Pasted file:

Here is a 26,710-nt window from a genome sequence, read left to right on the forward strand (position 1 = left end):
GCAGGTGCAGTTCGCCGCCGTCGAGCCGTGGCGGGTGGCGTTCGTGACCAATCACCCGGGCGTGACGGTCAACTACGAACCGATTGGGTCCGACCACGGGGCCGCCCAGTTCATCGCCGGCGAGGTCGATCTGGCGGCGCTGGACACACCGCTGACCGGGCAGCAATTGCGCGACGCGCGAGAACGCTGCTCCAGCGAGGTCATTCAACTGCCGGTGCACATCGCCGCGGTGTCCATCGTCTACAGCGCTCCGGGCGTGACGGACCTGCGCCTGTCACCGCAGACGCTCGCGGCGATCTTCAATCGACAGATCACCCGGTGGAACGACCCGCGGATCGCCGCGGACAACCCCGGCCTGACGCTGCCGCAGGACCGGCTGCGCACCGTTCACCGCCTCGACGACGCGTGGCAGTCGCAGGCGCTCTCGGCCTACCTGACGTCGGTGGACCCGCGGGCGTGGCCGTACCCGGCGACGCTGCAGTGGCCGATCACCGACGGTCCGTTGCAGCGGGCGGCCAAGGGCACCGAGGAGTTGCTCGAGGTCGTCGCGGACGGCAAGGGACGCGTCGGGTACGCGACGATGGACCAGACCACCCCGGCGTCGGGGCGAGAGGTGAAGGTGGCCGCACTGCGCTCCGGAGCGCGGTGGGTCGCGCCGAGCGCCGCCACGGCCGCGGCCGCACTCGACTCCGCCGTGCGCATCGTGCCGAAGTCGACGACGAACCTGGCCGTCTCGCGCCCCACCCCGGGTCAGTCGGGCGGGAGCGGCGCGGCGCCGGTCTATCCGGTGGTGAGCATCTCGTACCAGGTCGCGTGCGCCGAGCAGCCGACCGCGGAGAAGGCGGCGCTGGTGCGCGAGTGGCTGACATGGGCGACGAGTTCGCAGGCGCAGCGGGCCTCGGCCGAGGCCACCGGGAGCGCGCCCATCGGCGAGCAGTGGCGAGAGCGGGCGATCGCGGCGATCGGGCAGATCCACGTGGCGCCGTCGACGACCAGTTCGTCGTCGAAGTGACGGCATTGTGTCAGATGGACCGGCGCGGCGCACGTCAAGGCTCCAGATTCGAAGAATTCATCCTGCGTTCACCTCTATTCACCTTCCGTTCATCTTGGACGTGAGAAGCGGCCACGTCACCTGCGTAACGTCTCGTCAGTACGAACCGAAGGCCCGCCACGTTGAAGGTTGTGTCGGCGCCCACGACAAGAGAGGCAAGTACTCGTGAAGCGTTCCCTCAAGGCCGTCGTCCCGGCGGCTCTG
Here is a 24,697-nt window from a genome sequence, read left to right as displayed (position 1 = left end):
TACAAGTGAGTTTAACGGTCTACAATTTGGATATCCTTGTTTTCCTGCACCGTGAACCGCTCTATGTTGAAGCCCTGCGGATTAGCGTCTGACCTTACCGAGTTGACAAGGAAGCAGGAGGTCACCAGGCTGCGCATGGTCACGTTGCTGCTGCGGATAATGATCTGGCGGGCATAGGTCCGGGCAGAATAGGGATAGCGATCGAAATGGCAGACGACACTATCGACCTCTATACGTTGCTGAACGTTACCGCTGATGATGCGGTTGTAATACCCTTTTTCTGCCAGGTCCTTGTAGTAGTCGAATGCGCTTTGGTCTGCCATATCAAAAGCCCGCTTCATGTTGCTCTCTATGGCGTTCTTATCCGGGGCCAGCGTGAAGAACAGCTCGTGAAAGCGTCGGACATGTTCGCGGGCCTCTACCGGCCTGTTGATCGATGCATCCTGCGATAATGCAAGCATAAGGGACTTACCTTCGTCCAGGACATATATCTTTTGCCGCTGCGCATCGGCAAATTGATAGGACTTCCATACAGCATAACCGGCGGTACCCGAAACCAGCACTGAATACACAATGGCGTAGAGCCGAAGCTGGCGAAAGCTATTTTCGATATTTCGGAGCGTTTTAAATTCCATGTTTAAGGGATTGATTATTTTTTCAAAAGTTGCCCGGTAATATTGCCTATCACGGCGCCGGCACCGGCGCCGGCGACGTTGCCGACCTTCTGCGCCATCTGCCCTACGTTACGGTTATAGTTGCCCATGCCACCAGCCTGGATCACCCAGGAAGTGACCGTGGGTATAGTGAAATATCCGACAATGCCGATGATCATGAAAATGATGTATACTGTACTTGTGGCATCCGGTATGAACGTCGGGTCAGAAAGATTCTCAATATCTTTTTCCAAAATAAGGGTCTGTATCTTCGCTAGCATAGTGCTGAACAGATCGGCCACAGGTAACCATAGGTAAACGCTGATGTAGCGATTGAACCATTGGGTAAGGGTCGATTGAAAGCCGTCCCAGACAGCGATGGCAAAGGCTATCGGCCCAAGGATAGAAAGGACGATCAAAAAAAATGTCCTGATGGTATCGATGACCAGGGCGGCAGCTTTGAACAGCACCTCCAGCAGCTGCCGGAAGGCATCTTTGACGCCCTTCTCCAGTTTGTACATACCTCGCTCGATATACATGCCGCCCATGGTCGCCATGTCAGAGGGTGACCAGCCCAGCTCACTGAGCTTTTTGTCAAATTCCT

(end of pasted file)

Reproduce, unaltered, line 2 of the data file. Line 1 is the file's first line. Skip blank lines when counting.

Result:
GCAGGTGCAGTTCGCCGCCGTCGAGCCGTGGCGGGTGGCGTTCGTGACCAATCACCCGGGCGTGACGGTCAACTACGAACCGATTGGGTCCGACCACGGGGCCGCCCAGTTCATCGCCGGCGAGGTCGATCTGGCGGCGCTGGACACACCGCTGACCGGGCAGCAATTGCGCGACGCGCGAGAACGCTGCTCCAGCGAGGTCATTCAACTGCCGGTGCACATCGCCGCGGTGTCCATCGTCTACAGCGCTCCGGGCGTGACGGACCTGCGCCTGTCACCGCAGACGCTCGCGGCGATCTTCAATCGACAGATCACCCGGTGGAACGACCCGCGGATCGCCGCGGACAACCCCGGCCTGACGCTGCCGCAGGACCGGCTGCGCACCGTTCACCGCCTCGACGACGCGTGGCAGTCGCAGGCGCTCTCGGCCTACCTGACGTCGGTGGACCCGCGGGCGTGGCCGTACCCGGCGACGCTGCAGTGGCCGATCACCGACGGTCCGTTGCAGCGGGCGGCCAAGGGCACCGAGGAGTTGCTCGAGGTCGTCGCGGACGGCAAGGGACGCGTCGGGTACGCGACGATGGACCAGACCACCCCGGCGTCGGGGCGAGAGGTGAAGGTGGCCGCACTGCGCTCCGGAGCGCGGTGGGTCGCGCCGAGCGCCGCCACGGCCGCGGCCGCACTCGACTCCGCCGTGCGCATCGTGCCGAAGTCGACGACGAACCTGGCCGTCTCGCGCCCCACCCCGGGTCAGTCGGGCGGGAGCGGCGCGGCGCCGGTCTATCCGGTGGTGAGCATCTCGTACCAGGTCGCGTGCGCCGAGCAGCCGACCGCGGAGAAGGCGGCGCTGGTGCGCGAGTGGCTGACATGGGCGACGAGTTCGCAGGCGCAGCGGGCCTCGGCCGAGGCCACCGGGAGCGCGCCCATCGGCGAGCAGTGGCGAGAGCGGGCGATCGCGGCGATCGGGCAGATCCACGTGGCGCCGTCGACGACCAGTTCGTCGTCGAAGTGACGGCATTGTGTCAGATGGACCGGCGCGGCGCACGTCAAGGCTCCAGATTCGAAGAATTCATCCTGCGTTCACCTCTATTCACCTTCCGTTCATCTTGGACGTGAGAAGCGGCCACGTCACCTGCGTAACGTCTCGTCAGTACGAACCGAAGGCCCGCCACGTTGAAGGTTGTGTCGGCGCCCACGACAAGAGAGGCAAGTACTCGTGAAGCGTTCCCTCAAGGCCGTCGTCCCGGCGGCTCTG